IT is near the end of June, in 1807. The workshops have been shut up half an hour or more in Adam Bede's timber-yard, which used to be Jonathan Burge's, and the mellow evening light is falling on the pleasant house with the buff walls and the soft grey thatch, very much as it did when we saw Adam bringing in the keys on that June evening nine years ago.
There is a figure we know well, just come out of the house, and shading her eyes with her hands as she looks for something in the distance, for the rays that fall on her white borderless cap and her pale auburn hair are very dazzling. But now she turns away from the sunlight and looks towards the door.
We can see the sweet pale face quite well now: it is scarcely at all altered - only a little fuller, to correspond to her more matronly figure, which still seems light and active enough in the plain black dress.
"I see him, Seth," Dinah said, as she looked into the house. "Let us go and meet him. Come, Lisbeth, come with Mother."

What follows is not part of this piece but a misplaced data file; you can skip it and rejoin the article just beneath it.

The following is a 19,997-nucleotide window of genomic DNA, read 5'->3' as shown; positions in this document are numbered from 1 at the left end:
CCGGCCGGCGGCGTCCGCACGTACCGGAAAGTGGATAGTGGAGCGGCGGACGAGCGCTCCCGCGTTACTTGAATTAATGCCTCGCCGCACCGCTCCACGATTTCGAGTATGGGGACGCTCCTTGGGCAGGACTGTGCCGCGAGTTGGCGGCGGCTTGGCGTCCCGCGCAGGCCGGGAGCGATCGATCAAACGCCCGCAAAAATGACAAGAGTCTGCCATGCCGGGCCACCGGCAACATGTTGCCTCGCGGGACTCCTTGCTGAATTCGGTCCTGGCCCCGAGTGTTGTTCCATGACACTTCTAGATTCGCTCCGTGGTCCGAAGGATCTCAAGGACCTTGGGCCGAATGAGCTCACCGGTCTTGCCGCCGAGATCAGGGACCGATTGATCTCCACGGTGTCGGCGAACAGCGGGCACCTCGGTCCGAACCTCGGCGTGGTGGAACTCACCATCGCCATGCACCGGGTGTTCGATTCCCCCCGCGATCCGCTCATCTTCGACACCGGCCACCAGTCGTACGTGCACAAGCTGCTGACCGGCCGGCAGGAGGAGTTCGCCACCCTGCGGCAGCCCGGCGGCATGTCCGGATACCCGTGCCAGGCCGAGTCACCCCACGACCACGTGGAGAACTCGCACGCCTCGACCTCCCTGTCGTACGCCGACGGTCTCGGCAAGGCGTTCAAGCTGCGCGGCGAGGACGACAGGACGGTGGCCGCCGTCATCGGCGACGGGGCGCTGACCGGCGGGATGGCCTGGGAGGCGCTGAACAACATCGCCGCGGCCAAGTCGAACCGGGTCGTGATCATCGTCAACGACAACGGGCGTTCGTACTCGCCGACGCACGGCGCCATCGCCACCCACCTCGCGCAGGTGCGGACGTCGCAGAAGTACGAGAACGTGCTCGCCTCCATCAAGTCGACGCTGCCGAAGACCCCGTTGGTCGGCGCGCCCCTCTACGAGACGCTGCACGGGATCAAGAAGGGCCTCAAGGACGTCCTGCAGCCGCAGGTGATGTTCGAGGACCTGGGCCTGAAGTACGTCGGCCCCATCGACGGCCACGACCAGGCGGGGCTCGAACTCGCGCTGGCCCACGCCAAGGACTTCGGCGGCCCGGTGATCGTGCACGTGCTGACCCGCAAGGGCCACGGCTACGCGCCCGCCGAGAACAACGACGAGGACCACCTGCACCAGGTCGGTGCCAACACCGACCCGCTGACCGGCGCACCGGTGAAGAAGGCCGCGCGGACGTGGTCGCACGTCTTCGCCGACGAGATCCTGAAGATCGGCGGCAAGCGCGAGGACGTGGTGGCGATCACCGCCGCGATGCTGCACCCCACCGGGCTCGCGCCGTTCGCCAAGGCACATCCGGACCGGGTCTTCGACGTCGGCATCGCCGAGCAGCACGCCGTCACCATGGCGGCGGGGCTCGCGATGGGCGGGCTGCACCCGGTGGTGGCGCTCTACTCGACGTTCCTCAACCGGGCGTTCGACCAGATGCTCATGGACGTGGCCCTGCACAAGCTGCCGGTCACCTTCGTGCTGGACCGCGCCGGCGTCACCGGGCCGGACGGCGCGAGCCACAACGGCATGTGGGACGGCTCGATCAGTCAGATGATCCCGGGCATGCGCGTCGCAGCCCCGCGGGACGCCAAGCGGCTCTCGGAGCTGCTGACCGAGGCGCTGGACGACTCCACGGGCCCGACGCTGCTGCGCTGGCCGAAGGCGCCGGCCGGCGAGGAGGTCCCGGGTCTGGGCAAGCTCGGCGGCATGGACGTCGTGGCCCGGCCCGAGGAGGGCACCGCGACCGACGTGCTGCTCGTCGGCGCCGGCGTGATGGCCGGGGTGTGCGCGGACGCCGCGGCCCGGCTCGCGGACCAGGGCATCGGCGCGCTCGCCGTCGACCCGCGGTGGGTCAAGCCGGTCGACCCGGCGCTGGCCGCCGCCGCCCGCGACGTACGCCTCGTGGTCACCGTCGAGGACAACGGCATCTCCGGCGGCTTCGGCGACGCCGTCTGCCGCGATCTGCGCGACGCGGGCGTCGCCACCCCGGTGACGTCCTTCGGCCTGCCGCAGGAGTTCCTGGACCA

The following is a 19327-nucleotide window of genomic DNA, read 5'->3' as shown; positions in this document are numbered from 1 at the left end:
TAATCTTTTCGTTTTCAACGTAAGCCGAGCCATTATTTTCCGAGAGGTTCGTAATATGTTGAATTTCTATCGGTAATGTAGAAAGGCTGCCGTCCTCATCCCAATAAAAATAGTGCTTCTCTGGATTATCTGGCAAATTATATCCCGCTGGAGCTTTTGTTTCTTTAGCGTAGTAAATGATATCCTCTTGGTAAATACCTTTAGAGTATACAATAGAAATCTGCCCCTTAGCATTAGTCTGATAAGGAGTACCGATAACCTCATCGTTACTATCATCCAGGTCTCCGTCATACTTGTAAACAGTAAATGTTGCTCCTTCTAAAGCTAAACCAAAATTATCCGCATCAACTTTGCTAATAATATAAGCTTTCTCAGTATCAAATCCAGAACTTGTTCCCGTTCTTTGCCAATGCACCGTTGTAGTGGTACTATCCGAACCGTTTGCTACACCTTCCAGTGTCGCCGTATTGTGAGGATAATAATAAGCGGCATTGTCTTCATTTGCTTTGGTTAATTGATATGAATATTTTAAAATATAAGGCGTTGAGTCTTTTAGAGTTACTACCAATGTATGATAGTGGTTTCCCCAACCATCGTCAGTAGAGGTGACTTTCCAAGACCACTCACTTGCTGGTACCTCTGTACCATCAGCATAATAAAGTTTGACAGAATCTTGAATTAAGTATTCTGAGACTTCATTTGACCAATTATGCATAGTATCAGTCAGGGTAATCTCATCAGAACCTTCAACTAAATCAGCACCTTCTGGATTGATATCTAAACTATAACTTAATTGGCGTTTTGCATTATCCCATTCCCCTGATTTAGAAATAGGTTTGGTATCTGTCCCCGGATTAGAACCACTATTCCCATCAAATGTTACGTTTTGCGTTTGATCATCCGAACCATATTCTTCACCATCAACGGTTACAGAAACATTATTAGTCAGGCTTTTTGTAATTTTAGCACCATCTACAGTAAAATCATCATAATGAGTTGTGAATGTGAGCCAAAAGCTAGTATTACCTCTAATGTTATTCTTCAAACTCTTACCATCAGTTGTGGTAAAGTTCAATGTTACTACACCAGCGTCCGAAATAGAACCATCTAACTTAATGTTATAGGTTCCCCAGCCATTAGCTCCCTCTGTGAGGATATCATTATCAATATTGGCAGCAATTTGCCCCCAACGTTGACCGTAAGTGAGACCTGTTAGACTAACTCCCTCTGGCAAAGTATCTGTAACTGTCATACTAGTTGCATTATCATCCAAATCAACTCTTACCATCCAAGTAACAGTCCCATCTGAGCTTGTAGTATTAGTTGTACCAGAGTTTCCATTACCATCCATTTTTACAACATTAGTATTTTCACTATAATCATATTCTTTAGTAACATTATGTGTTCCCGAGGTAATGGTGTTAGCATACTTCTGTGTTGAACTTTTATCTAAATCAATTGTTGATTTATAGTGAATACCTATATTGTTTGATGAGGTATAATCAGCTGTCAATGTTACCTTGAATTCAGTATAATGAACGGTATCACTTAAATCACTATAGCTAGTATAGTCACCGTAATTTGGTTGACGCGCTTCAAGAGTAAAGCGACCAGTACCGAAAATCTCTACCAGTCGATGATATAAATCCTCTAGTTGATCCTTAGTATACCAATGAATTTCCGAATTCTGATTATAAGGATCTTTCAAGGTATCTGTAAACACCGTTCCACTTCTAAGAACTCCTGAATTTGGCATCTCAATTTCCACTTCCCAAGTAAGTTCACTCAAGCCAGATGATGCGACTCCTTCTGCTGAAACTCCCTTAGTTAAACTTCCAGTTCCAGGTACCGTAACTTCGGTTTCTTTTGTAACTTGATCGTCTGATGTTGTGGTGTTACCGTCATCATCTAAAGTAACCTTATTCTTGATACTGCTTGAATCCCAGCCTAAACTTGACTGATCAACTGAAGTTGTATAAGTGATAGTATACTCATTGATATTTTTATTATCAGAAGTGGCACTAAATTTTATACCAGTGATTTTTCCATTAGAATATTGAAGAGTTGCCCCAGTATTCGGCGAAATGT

The last call was answered immediately by a small fair creature with pale auburn hair and grey eyes, little more than four years old, who ran out silently and put her hand into her mother's.
"Come, Uncle Seth," said Dinah.
"Aye, aye, we're coming," Seth answered from within, and presently appeared stooping under the doorway, being taller than usual by the black head of a sturdy two-year-old nephew, who had caused some delay by demanding to be carried on uncle's shoulder.
"Better take him on thy arm, Seth," said Dinah, looking fondly at the stout black-eyed fellow. "He's troublesome to thee so."
"Nay, nay: Addy likes a ride on my shoulder. I can carry him so for a bit." A kindness which young Addy acknowledged by drumming his heels with promising force against Uncle Seth's chest. But to walk by Dinah's side, and be tyrannized over by Dinah's and Adam's children, was Uncle Seth's earthly happiness.
"Where didst see him?" asked Seth, as they walked on into the adjoining field. "I can't catch sight of him anywhere."
"Between the hedges by the roadside," said Dinah. "I saw his hat and his shoulder. There he is again."
"Trust thee for catching sight of him if he's anywhere to be seen," said Seth, smiling. "Thee't like poor mother used to be. She was always on the look out for Adam, and could see him sooner than other folks, for all her eyes got dim."
"He's been longer than he expected," said Dinah, taking Arthur's watch from a small side pocket and looking at it; "it's nigh upon seven now."